• Step 3: Bring the contents to a boil, then reduce the heat to medium-low and let it steam for approximately 45 minutes. Afterward, taste the dish and adjust the seasoning with more salt and pepper if needed.

Recipe of Bhat (Rice)

Here goes the list of Ingredients of Bhat with its recipes below:- 

  • Ingredients
  • 2/3 cup of Basmati Rice or other long-grain rice (as per your preference)
  • Water- 4 cups
  • Rice Cooker or Pressure Cooker

How To Prepare?

Step 1:  For Bhat, you can generally use any type of rice. But we generally prefer Basmati. 

Step 2: Once you have selected the rice, place it in a bowl and wash it thoroughly with several changes of fresh water, ensuring proper drainage. Next, add 4 cups of water and set it aside to soak for approximately 30 minutes.

Step 3: Bring the soaked rice and water to a boil over medium-high heat in a medium-sized or pressure cooker. After that, cover the lid tightly, reduce the heat to low, and allow it to simmer for about 20 minutes. Once the cooking time is up, remove the cooker from the heat and let the rice rest, still covered, for 10 minutes before serving.

Recipe of Sabji

Here goes the list of Ingredients of Sabji with its recipes below:- 


  • Two cloves of chopped garlic
  • 1 chopped Chilli
  • 2 tablespoons of Mustard oil
  • bunch of chopped spinach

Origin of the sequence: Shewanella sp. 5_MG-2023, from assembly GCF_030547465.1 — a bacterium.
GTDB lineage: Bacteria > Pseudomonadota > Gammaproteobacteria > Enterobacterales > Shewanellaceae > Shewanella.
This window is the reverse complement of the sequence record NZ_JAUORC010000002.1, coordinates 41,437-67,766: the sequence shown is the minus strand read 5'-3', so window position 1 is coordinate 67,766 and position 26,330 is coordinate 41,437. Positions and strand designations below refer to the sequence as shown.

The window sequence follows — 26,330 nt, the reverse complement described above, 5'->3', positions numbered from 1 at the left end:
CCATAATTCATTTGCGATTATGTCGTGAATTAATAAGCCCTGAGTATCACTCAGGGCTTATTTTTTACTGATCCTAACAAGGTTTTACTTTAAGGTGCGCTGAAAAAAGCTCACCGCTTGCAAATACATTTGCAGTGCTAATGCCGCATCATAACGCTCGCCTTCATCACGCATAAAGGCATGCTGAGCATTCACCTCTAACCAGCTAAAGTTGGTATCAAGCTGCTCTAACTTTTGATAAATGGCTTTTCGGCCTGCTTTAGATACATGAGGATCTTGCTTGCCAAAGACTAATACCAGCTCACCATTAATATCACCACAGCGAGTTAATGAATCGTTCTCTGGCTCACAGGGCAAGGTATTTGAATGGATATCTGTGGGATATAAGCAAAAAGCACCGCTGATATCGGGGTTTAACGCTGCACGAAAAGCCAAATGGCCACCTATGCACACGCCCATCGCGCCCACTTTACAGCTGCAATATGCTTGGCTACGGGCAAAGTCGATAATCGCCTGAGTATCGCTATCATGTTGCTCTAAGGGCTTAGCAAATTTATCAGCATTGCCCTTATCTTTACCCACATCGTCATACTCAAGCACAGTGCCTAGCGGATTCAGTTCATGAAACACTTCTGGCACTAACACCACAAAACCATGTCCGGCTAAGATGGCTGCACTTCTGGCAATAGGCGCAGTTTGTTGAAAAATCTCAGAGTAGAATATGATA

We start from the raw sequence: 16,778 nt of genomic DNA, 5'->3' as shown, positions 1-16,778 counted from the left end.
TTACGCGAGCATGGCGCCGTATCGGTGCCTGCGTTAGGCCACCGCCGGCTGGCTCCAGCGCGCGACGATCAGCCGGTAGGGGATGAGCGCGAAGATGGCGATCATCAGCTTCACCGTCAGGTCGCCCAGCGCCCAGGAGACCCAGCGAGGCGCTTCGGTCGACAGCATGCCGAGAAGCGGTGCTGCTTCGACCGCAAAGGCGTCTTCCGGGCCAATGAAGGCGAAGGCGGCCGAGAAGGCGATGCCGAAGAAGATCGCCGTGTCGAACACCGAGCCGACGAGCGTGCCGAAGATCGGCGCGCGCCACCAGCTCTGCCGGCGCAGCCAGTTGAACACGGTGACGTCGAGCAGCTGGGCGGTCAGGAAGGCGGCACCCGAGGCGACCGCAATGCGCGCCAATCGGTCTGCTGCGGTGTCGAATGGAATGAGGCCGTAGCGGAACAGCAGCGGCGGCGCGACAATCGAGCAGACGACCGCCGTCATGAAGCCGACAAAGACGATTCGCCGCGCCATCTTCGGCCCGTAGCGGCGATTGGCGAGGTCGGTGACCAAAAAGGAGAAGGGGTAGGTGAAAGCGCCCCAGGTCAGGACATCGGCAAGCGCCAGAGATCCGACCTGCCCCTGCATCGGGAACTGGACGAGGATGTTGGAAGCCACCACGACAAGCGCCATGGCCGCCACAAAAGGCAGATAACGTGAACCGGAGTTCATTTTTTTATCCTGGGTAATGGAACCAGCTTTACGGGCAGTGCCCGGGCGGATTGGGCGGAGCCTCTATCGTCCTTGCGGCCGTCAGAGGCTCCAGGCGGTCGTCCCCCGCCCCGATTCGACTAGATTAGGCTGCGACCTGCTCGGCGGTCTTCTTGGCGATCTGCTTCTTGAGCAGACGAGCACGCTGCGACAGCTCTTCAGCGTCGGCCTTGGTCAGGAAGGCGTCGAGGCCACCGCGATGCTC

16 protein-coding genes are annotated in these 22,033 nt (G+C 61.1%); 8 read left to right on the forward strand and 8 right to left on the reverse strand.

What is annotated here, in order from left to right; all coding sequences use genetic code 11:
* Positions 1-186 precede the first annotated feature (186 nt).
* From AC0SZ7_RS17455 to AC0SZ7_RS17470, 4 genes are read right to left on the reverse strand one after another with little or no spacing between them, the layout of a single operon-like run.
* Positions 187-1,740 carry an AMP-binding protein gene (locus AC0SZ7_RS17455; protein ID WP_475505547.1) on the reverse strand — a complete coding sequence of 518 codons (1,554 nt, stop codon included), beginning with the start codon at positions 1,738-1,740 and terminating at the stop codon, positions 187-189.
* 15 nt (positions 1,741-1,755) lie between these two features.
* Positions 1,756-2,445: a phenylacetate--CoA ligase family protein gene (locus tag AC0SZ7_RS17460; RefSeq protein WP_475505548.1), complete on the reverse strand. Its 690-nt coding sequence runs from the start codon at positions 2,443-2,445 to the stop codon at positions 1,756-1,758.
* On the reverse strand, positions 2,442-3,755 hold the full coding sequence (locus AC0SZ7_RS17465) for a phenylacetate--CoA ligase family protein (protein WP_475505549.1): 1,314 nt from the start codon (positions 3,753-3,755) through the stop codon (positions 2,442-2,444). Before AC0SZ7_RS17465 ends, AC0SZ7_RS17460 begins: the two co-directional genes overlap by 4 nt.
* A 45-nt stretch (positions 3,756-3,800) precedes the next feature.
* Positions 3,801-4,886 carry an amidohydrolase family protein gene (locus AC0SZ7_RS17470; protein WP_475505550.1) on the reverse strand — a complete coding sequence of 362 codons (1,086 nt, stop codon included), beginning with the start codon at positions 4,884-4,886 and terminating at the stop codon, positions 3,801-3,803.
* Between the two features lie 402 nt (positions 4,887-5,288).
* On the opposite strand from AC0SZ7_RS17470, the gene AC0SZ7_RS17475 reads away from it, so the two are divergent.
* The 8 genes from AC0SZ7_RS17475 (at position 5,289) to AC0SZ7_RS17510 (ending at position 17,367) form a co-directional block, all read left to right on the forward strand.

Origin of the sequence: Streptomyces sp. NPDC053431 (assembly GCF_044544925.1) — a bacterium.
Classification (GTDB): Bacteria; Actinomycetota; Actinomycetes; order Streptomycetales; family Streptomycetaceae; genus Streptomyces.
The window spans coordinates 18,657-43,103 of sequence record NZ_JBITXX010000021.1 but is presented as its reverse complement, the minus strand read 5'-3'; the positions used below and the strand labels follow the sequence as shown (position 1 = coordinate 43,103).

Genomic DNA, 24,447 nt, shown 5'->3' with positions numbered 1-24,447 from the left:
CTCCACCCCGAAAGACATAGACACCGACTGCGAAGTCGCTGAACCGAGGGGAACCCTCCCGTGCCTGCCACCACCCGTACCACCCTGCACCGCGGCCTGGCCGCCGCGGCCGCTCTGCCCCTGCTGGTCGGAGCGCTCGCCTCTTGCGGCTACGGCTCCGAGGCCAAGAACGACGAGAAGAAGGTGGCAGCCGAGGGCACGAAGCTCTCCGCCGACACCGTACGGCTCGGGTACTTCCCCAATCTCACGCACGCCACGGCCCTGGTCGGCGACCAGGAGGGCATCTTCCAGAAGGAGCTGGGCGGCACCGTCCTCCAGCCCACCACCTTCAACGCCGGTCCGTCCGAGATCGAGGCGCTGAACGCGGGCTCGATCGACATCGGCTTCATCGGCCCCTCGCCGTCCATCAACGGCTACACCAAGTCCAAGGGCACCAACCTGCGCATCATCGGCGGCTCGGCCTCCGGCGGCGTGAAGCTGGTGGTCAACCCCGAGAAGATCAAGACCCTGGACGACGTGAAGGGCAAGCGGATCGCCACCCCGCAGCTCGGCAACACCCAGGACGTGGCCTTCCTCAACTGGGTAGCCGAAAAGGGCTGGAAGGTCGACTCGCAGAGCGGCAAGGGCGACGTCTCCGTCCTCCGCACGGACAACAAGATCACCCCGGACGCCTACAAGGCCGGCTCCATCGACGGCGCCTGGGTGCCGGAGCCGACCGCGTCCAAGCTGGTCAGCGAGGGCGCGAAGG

• 2 teaspoons of salt
  • 2 teaspoons of turmeric
  • 1 teaspoon of masala (made from Corridor and cumin)

How To Prepare Sabji?

  • Step 1:  Start by heating 2 tablespoons of oil in a pan, then sauté 2 cloves of chopped garlic and 1 diced chili until the garlic becomes golden. 
  • Step 2: Add a generous amount of chopped spinach and season the dish with 2 teaspoons of salt and 2 teaspoons of turmeric.
  • Step 3: Cover the pan and cook over low heat for approximately 10 minutes.

Recipe Tarkari (curry)

Here goes the list of Ingredients of Tarkari with its recipes below:- 


  • 1 Cauliflower – chopped
  • 1 big Potato – cubed
  • 2 big Tomato – chopped
  • 1 cup Garlic – chopped
  • 2 Big Onion
  • Cumin/ Jeera (to taste)
  • Coriander/Dhaniya powder (to taste)
  • Red chili powder (to taste)
  • Salt to taste
  • Turmeric/Besar  ½ teaspoon
  • Oil ½ cup (or as needed)
  • Black pepper/Marij (to taste)
  • Fenugreek seed ¼ teaspoon

How To Prepare?

  • Step 1: Wash all cauliflower and heat oil or ghee in a wok, karahi, or large pot over medium heat to prepare this dish. Add coriander, cumin, and turmeric, toasting them gently for about 30 seconds. Now, swiftly stir in the onions, garlic, and ginger. 
  • Step 2: Sauté until the onions are well-cooked, reduced in volume, and have lost their raw flavour, which should take around 4 to 7 minutes. Be cautious not to let the onions burn.
  • Step 3: Next, introduce the tomatoes and cook for a minute or two. Now, add the potatoes and cauliflower, mixing them to heat through. Pour in the water and season the mixture with salt and pepper. Bring the contents to a boil, then reduce the heat to medium-low and simmer for approximately 10 to 15 minutes or until the vegetables are thoroughly cooked and tender.